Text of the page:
Walker shouldn t have been so surprised to find Jesus standing in the middle of his bedroom. After all, he d prayed for whoever was up there to help him, and to help his mom, who hadn t stopped crying since Noah died two months ago. Read more...
Customers Also Bought
Walker shouldn t have been so surprised to find Jesus standing in the middle of his bedroom. After all, he d prayed for whoever was up there to help him, and to help his mom, who hadn t stopped crying since Noah died two months ago. But since when have prayers actually been answered? And since when has Jesus been so . . . irreverent? But as astounding as Jesus sudden appearance is, it s going to take more than divine intervention for Walker to come to terms with his brother s sudden death. Why would God take seventeen-year-old Noah when half of the residents in his mom s nursing home were waiting to die? And why would he send Jesus to Coaltown, Illinois, to pick up the pieces? In a spare and often humorous text, renowned poet Ron Koertge tackles some of life s biggest questions and humanizes the divine savior in a way that highlights the divinity in all of us."
Publishers Weekly® Reviews
- Reviewed in: Publishers Weekly, page .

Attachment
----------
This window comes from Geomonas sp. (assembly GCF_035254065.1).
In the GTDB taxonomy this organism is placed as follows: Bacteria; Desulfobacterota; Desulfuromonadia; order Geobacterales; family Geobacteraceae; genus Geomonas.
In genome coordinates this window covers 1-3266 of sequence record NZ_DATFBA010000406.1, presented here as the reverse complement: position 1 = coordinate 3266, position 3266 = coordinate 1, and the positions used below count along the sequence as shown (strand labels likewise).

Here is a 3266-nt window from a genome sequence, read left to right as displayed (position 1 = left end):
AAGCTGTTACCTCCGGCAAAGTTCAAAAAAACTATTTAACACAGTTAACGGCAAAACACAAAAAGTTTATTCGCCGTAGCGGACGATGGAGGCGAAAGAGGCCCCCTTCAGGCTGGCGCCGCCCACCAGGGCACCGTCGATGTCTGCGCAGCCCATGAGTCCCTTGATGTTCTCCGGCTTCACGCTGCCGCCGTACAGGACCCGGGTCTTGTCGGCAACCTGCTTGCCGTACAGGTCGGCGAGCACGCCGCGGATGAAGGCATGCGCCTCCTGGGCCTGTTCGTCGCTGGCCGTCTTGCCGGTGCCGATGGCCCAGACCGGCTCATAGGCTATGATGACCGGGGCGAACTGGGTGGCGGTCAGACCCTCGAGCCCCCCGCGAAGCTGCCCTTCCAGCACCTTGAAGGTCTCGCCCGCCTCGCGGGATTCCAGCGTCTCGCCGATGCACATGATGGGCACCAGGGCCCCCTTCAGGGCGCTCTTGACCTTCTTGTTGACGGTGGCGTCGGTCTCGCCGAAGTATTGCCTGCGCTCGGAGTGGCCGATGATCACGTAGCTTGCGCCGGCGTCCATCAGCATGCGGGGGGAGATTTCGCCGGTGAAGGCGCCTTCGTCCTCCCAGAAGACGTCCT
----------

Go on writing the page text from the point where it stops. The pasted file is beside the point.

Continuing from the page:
- Review Date: 2013-08-26
- Reviewer: Staff
Writing in free verse, Koertge (Lies, Knives, and Girls in Red Dresses) shows how a personal relationship with Jesus aids a guilt-stricken 14-year-old. It isn’t just a turn of phrase—Jesus actually manifests in Walker’s bedroom after the boy makes a desperate prayer on behalf of his grieving mother. Walker thinks he’s going crazy (no one else can see Jesus, though his laughter can shake a building), yet their irreverently funny conversations begin to help in ways that readers will gradually pick up on. Koertge’s Jesus is one who considers a smile to be something holy and who tells Walker, “There are limit to even my miracles,” when the teen asks to become a better basketball player. “In the Bible, you’re always so serious,” Walker says. “You’re serious enough for both of us,” Jesus responds. Koertge parcels out details about Noah’s death, and the question of “why” looms over the story, as does the idea that God helps those who help themselves. It’s a fast read, but one with substance—the conversations linger, and the healing that takes place is subtle. Ages 14–up. (Oct.)